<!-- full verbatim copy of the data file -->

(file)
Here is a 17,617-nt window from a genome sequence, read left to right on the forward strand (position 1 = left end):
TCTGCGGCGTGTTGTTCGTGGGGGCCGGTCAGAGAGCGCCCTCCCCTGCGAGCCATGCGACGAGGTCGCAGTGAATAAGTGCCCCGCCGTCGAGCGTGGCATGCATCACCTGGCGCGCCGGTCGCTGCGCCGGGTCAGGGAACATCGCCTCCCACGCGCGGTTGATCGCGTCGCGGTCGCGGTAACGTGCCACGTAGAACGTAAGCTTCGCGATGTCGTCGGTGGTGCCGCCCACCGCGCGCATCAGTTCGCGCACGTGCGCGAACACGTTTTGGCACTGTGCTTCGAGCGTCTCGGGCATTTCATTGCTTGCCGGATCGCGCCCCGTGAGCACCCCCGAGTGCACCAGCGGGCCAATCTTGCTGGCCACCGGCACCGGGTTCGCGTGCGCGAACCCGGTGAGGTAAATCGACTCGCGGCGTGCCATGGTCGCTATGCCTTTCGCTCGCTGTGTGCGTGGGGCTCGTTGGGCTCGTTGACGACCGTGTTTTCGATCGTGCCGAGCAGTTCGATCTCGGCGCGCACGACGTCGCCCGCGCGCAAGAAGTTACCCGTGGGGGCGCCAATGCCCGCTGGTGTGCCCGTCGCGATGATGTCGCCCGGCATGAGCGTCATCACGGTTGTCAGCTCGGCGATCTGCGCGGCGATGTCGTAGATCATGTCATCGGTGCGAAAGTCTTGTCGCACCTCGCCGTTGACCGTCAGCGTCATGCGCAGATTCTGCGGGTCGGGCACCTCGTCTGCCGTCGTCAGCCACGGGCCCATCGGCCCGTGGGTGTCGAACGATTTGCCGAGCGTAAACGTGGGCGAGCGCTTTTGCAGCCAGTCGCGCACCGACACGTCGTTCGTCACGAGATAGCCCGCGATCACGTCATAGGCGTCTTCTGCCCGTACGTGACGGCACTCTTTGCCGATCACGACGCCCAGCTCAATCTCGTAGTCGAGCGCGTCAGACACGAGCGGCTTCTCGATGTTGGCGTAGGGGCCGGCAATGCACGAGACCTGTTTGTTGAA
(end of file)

Here is a 17,617-nt window from a genome sequence, read left to right on the forward strand (position 1 = left end):
TCTGCGGCGTGTTGTTCGTGGGGGCCGGTCAGAGAGCGCCCTCCCCTGCGAGCCATGCGACGAGGTCGCAGTGAATAAGTGCCCCGCCGTCGAGCGTGGCATGCATCACCTGGCGCGCCGGTCGCTGCGCCGGGTCAGGGAACATCGCCTCCCACGCGCGGTTGATCGCGTCGCGGTCGCGGTAACGTGCCACGTAGAACGTAAGCTTCGCGATGTCGTCGGTGGTGCCGCCCACCGCGCGCATCAGTTCGCGCACGTGCGCGAACACGTTTTGGCACTGTGCTTCGAGCGTCTCGGGCATTTCATTGCTTGCCGGATCGCGCCCCGTGAGCACCCCCGAGTGCACCAGCGGGCCAATCTTGCTGGCCACCGGCACCGGGTTCGCGTGCGCGAACCCGGTGAGGTAAATCGACTCGCGGCGTGCCATGGTCGCTATGCCTTTCGCTCGCTGTGTGCGTGGGGCTCGTTGGGCTCGTTGACGACCGTGTTTTCGATCGTGCCGAGCAGTTCGATCTCGGCGCGCACGACGTCGCCCGCGCGCAAGAAGTTACCCGTGGGGGCGCCAATGCCCGCTGGTGTGCCCGTCGCGATGATGTCGCCCGGCATGAGCGTCATCACGGTTGTCAGCTCGGCGATCTGCGCGGCGATGTCGTAGATCATGTCATCGGTGCGAAAGTCTTGTCGCACCTCGCCGTTGACCGTCAGCGTCATGCGCAGATTCTGCGGGTCGGGCACCTCGTCTGCCGTCGTCAGCCACGGGCCCATCGGCCCGTGGGTGTCGAACGATTTGCCGAGCGTAAACGTGGGCGAGCGCTTTTGCAGCCAGTCGCGCACCGACACGTCGTTCGTCACGAGATAGCCCGCGATCACGTCATAGGCGTCTTCTGCCCGTACGTGACGGCACTCTTTGCCGATCACGACGCCCAGCTCAATCTCGTAGTCGAGCGCGTCAGACACGAGCGGCTTCTCGATGTTGGCGTAGGGGCCGGCAATGCACGAGACCTGTTTGTTGAA